Lawyer for Trump's Sex-Assault Accuser Offers to Take His Deposition Between His Golf Games

Summer Zervos claims Donald Trump defamed her when he accused her and other accusers of "lies" and "total fabrication"

Photo: KENA BETANCUR/AFP/Getty Images

After an Access Hollywood video was leaked during the presidential campaign that showed Donald Trump boasting about kissing and groping women without their consent, more than a dozen women came forward alleging they were victims of sexual misconduct committed by Trump.

One of the accusers was former Apprentice contestant Summer Zervos, who alleged Trump kissed her very aggressively and put his hand on her breast without her consent in 2007.

Trump called all the accusations lies and promised to sue his accusers. He has not. Instead, Zervos sued him — claiming he defamed her when he accused her and the other women of “lies” and “total fabrication.” Zervos is seeking $2,914 in damages from the suit.

Tuesday afternoon in Manhattan, a serious-looking Zervos sat through an hour-long hearing before New York State Supreme Court Judge Jennifer Schecter, who heard oral arguments in the case.

Schecter will now determine if the case will go forward through the courts.

Zervos did not give a comment after the hearing, but her attorney, Gloria Allred, told a large scrum of reporters and cameramen jostling in a hallway outside the courtroom: “No man is above the law, even the president of the United States.” She added: “Reputation matters. Truth matters.”

Marc E. Kasowitz, a lawyer for Trump, argued that the case should be dismissed or stayed until he leaves the presidency, claiming that a sitting president cannot be sued in state court and that his comments amounted to political speech.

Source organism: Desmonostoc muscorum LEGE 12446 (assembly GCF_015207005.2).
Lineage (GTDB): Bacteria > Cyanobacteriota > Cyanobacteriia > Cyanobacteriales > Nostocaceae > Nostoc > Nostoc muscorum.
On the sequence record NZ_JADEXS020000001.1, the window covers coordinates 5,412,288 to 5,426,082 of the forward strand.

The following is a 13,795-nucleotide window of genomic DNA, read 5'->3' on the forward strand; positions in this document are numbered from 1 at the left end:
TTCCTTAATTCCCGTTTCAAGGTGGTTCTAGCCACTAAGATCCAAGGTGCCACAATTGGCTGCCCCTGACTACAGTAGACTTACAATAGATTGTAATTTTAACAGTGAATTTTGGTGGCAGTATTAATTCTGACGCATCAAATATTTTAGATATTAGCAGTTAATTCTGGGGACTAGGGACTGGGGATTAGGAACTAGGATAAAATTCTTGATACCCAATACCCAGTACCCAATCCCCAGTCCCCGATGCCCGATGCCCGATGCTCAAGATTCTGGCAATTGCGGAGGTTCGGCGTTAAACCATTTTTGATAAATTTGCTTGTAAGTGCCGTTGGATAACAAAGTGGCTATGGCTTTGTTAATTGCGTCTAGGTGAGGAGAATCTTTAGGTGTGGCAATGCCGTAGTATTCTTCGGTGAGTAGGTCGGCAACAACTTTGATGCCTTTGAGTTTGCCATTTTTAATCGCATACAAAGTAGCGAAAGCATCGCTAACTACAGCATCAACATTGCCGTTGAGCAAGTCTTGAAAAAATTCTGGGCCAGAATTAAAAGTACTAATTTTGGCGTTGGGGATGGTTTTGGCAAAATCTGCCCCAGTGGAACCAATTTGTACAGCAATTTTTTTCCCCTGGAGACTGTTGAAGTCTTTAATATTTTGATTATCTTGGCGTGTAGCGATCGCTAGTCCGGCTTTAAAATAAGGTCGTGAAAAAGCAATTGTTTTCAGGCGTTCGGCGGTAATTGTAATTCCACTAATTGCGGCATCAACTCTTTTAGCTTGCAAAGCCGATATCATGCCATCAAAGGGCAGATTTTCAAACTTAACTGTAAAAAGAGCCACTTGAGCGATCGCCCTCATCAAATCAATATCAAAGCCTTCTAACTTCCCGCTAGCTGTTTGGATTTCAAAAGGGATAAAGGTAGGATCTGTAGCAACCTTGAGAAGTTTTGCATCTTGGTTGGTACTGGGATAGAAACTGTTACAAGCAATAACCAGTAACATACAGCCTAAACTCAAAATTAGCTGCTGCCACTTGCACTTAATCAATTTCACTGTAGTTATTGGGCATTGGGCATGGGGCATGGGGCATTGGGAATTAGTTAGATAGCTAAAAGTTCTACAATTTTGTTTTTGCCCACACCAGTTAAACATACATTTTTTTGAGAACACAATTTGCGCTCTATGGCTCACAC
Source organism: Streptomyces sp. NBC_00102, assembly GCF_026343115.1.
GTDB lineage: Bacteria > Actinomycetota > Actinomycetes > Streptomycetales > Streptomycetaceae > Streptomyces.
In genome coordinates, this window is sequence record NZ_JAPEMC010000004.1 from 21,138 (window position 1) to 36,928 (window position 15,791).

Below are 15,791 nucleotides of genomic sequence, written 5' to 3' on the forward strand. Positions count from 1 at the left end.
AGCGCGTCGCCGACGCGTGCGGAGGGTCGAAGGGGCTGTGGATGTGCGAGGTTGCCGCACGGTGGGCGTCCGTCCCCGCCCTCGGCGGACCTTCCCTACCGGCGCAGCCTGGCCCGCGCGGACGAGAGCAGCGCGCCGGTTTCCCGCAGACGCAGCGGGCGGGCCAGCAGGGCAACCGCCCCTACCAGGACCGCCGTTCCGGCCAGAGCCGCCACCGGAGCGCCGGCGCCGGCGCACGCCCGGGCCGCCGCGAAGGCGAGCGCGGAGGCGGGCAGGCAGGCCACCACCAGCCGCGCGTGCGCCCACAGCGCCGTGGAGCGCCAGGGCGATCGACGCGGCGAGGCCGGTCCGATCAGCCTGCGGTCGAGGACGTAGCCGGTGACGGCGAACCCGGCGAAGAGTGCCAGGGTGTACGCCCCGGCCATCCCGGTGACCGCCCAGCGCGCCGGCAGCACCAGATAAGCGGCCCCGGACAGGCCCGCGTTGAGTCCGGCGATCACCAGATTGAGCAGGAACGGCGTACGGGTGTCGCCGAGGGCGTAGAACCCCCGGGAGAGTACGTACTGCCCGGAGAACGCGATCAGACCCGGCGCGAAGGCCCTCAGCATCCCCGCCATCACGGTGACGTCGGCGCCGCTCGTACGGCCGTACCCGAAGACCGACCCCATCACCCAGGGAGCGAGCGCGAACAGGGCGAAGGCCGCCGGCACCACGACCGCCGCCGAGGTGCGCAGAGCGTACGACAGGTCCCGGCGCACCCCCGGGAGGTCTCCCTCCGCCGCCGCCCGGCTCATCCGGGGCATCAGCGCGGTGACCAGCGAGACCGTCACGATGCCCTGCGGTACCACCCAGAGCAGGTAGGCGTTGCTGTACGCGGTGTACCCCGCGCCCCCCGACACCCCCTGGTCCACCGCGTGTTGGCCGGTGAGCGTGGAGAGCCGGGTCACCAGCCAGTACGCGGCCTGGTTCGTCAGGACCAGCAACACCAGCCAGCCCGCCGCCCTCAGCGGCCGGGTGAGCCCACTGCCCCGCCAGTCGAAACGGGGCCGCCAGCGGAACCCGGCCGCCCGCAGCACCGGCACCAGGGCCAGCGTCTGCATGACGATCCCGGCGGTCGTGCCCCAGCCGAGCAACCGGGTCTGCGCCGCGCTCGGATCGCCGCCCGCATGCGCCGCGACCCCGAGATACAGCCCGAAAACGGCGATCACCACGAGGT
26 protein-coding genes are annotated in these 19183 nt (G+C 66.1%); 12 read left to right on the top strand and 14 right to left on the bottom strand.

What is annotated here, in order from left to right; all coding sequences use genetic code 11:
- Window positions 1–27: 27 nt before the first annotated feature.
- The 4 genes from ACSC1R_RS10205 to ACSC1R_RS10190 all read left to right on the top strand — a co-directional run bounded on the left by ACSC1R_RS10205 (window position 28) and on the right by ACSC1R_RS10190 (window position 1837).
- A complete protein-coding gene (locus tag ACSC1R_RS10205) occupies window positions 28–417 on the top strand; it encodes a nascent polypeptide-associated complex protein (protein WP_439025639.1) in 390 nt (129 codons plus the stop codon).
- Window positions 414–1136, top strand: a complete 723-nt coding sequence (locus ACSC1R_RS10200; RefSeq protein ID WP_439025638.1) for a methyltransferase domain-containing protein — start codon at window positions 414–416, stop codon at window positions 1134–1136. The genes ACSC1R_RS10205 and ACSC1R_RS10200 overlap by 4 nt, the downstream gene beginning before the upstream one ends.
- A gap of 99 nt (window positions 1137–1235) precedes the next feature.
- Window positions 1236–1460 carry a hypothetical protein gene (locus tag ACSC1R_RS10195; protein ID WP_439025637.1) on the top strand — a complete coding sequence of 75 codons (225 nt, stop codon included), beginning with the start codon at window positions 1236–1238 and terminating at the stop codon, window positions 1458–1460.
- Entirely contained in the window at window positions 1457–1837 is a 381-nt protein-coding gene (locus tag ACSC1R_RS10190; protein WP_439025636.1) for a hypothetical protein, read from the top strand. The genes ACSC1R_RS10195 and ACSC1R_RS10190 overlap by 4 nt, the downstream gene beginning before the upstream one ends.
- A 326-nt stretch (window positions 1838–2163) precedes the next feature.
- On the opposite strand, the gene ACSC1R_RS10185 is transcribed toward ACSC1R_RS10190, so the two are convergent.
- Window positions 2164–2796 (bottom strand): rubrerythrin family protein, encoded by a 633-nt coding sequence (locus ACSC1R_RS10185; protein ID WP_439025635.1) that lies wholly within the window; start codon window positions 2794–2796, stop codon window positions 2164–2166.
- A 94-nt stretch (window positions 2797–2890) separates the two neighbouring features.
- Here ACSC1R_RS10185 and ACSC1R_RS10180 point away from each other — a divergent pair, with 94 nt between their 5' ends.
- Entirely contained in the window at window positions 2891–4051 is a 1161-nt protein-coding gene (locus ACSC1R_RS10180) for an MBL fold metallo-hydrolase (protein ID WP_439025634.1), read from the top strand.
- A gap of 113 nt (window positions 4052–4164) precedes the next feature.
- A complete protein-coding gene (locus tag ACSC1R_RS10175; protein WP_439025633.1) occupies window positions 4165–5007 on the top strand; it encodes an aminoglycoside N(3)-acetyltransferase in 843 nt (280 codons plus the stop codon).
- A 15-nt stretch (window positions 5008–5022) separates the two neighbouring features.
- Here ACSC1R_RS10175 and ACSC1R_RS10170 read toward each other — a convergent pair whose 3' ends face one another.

Kasowitz also noted that the president must be available 24/7 to work on matters related to the functioning of the government.

Zervos’ attorney Mariann Wang argued that the case should indeed proceed, and that the United States Supreme Court ruling allowed Paula Jones to bring a sexual harassment suit against President Bill Clinton while he was in office.

Wang also indicated that she would be flexible in working with Trump.

“We can certainty ensure that we take a deposition down at Mar-a-Largo in between his playing golf,” she said.

Wang disputed that the case is political. “Defense makes much of fact that it is politically motivated but he doesn’t quote from Ms. Zervos’s statement,” she said. “It is factual, careful and describes him thrusting his genitals at her and grabbing her breasts.”

She added that every time Trump made a false statement about Zervos during the campaign — that she made false smears for fame, that she made up outright lies to elect Hillary Clinton president — Zervos suffered. This included being called “horrible names” on the phone and physical threats.

Trump’s attorneys left without comment.

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Zevos’ attorneys have also subpoenaed the president’s campaign for “all documents” related to “any woman alleging that Donald J. Trump touched her inappropriately.” This could lead to his accusers being deposed — giving sworn testimony about their accusations.

It could also force Trump to testify under oath, and attorneys have noted that it was Bill Clinton’s misleading sworn testimony under oath that led to his impeachment.

“It’s almost a train you can’t stop going down the tracks,” Joseph Cammarata, who represented Paula Jones against Clinton and, more recently, represented seven Cosby accusers in a defamation suit, told The Washington Post. “It opens him up to have to answer questions about sexual relations, other relationships, what might have been said, to open up your whole life.”

Trump, meanwhile, has called the ongoing legal case against him “totally fake news. It’s just fake. It’s fake. It’s made-up stuff, and it’s disgraceful.”

Norm Eisen, former chief White House ethics lawyer for President Barack Obama, has told PEOPLE the lawsuit is “critically important” because “the president’s alleged offenses against women, of sexual harassment, sexual assault, are very serious, much more serious than many of those that have resulted in people losing their jobs.

“That should get a full and fair examination,” Eisen says, “and at the moment that lawsuit is the best vehicle we have to do that.”

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